What do Banks require of a Seller to qualify for a short sale?
Foreclosing is not something banks like to do. Enter the short sale option. An owner must qualify for a short sale with the bank, they are not just handed out to anyone who is underwater. A good way to think of this is that this is opposite of applying for a loan. When applying for a loan, the Buyer needs to prove that they have the ability to pay the loan back. When applying for a short sale, the Seller needs to prove to the bank why they can’t pay their loan back anymore. There are three main criteria that a borrower must meet to be eligible for a short sale:
- Hardship: The owner must be able to prove that there is some sort of hardship that is preventing them from paying their mortgage every month. Common hardships are loss of job, loss of income (perhaps one of the income earners in the house lost their job of took a cut in pay), job transfer, death in the family. There are plenty of other legitimate hardships of course, but it is up to the bank to determine if the hardship is acceptable.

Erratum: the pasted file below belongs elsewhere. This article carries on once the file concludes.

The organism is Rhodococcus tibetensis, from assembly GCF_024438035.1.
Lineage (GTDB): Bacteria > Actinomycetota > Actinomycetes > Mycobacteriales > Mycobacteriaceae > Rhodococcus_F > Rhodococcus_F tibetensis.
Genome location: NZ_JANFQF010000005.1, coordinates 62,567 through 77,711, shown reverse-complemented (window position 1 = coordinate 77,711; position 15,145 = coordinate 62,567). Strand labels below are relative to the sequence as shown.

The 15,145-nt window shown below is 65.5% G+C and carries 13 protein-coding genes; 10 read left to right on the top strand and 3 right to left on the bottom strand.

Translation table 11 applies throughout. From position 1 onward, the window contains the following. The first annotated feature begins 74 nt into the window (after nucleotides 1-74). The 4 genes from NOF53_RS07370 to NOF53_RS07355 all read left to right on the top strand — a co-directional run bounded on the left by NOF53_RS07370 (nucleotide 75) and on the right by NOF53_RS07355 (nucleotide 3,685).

- Underwater: You have to prove that the home is worth less than what is owed on it. If your home is not underwater, there would be no reason to short sell it. You would simply put it on the market and sell it.
- Insolvency: You must prove that with your current mortgage payment, there is less money coming into the house each month than there is going out with your mortgage and other debt obligations.
If you can prove all three of these things, most banks will consider a short sale, but it really has to be all three. Think of it as a stool with three legs; if you are missing any of the 3 legs, it won’t work.
Once you have been deemed eligible for a short sale, the negotiations will commence. Banks are not going to just take any offer that comes in. They have processes where they will send appraisers and real estate professionals out to the house to get their opinion on the value of the house so that they can determine if the offer is worth it to them to take in lieu of foreclosing on the house and selling it themselves. For example, if a bank is owed $500,000 on a house and they get an offer $100,000 to do a short sale, it would probably not be in the bank’s interest to take that offer if the market could reasonably yield them $400,000 if they just foreclosed on the house and sold it themselves. On the other hand, if they got an offer for $390,000 on that same property, they may decide that it is worth it to them to sacrifice the $10k difference because when they factor in how much time and the legal fees associated with foreclosure would mean to them, it will actually be a better deal or at least equivalent.